The Garden of Earthly Delights, Juan Ortiz-Apuy.

This year’s Momenta Biennale continues to toy with these ideas of things, stuff and what they reveal about our society and consumer culture. MAKING A RELIGION OUT OF ONE’S LONELINESS, by Canada’s Hannah Doerksen at Centre CLARK continues to use objects, this time embedded with the artist’s personal encounters, are used to create a space of “mystical contemplation.” The idea of the altar, a recurring theme within the Biennale, returns in another form with Celia Perrin Sidarous’s work at the McCord Museum titled The Archivist, which traces museological practices tied to archiving images and objects, resulting in inkjet print montages, a different kind of narrative-embedded still life.

For more information regarding Momenta’s many incredible exhibitions, workshops, talks and other activities read more here. Entrance to these various venues is free until mid-October, and there will be a french guided tour of the Biennale’s exhibitions at the Galeries de Gaspe on Sept. 14 from 3:30 p.m. to 5 p.m.

 

Photos by Cecilia Piga.

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Arts

13th annual World Press Photo exhibition captures emotion and heart

World Press Photo is back in Montreal for its 13th annual exhibition

Nestled in the heart of Old Montreal is a small window into the whole world; one minute you’re gazing down a tree-lined promenade of the Old Port and the next you find yourself confronted with the mountains of garbage piling up on the shores of New York City, Japan and the Netherlands.

The World Press Photo exhibition has a unique way of making the viewer look far beyond their immediate surroundings and into the intimate lives of others. This year, the travelling exhibition returns to Montreal for its 13th edition, showcasing the best documentary photography from around the world under one roof.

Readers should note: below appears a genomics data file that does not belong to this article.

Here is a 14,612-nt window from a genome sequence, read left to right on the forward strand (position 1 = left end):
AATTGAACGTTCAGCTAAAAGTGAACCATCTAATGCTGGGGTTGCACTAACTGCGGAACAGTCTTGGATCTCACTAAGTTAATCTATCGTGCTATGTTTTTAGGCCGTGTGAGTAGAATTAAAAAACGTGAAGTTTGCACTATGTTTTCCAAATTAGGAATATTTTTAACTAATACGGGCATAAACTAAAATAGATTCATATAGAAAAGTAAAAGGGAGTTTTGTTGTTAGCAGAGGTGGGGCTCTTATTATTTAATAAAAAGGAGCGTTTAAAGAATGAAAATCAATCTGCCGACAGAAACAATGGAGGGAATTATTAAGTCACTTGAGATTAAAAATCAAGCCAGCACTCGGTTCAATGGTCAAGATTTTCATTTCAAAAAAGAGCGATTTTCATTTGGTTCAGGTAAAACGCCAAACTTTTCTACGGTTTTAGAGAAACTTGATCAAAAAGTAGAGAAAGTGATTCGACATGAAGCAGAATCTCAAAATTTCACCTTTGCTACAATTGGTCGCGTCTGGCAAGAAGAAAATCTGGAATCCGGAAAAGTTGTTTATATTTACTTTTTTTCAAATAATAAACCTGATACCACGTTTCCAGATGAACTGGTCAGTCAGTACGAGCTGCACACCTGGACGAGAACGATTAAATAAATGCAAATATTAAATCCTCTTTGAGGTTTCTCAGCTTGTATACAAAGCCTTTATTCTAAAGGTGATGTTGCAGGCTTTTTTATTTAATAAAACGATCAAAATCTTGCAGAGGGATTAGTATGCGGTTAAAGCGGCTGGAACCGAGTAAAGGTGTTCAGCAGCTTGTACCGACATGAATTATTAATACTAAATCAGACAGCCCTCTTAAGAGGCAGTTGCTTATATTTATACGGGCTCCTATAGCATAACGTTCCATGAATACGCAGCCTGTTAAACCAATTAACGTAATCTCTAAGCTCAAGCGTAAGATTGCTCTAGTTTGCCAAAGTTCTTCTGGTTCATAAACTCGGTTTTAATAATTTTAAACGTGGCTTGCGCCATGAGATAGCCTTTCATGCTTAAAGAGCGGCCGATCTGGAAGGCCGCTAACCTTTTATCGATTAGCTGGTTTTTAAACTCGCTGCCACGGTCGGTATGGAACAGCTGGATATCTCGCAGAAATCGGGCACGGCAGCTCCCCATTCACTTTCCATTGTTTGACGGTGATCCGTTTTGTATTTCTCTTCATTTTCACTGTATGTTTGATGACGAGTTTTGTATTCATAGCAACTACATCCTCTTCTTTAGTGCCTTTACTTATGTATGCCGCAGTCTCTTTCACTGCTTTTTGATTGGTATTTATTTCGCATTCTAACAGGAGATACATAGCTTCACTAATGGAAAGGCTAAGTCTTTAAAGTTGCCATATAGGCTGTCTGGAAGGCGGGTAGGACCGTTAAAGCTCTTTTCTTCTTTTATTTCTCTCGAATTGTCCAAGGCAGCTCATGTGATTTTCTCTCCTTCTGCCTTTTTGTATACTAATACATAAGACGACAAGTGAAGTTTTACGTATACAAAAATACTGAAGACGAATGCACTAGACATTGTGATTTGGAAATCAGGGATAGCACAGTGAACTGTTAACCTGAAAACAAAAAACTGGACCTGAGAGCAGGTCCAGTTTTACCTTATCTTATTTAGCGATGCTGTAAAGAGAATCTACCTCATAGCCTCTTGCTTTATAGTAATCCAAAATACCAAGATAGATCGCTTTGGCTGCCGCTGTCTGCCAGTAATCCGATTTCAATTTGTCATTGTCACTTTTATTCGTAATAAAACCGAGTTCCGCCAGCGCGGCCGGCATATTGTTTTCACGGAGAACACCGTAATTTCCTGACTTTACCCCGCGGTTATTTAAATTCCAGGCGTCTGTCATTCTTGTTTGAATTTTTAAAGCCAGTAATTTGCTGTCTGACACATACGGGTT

Yi Wen Hsia, the exhibition’s manager and curator at World Press Photo, said the contest is one-of-a kind, both in the scope of its subject matter and its reach as an internationally touring exhibition.

“This year, we received over 73,000 images from more than 4,000 photographers from many different countries,” she said. The photos are viewed by an independent jury of photographers, editors and other experts before being narrowed down to first, second and third place winners in each of the eight categories. “We always strive to reflect what is happening in the industry; we saw that the environment and the issue of sustainability is one that has become more and more prominent,” said Hsia of the newly added Environment category.

The World Press Photo exhibition returns to Montreal, showcasing the best documentary photography from around the world.
Photo by Mackenzie Lad.

Present among the winning photographs are recurrent themes pulled from international news headlines over the past year and captured through multiple lenses. Images of right-wing extremism in the United States—including the widely circulated image of the car that drove into a crowd of protestors killing one woman in Charlottesville, Va.,—hang adjacent to photos of riots in Venezuela and a series about the ongoing conflict in the Middle East.

“Another major topic that we saw was the issue of the Rohingya fleeing into Bangladesh,” Hsia said. “We have a couple of winners this year dedicated to that topic.” She said this may prevent the touring exhibition from entering Burma due to the heightened political tensions and the government’s refusal to officially recognize the Rohingya as its citizens.

Regardless of the topic, each winning photo shares what is arguably the most important element of documentary photography: a powerful story. According to Hsia, the story behind the image and the context in which it is taken is a significant factor in the selection process.

“We want viewers to have a deeper understanding,” she said, after describing one photographer’s brush with death in the midst of a protest and another’s decade-long commitment to her subjects. This “deeper understanding” lies at the heart of World Press Photo’s mission to give time and space to important visual stories that will resonate with audiences in a world so oversaturated with disposable images.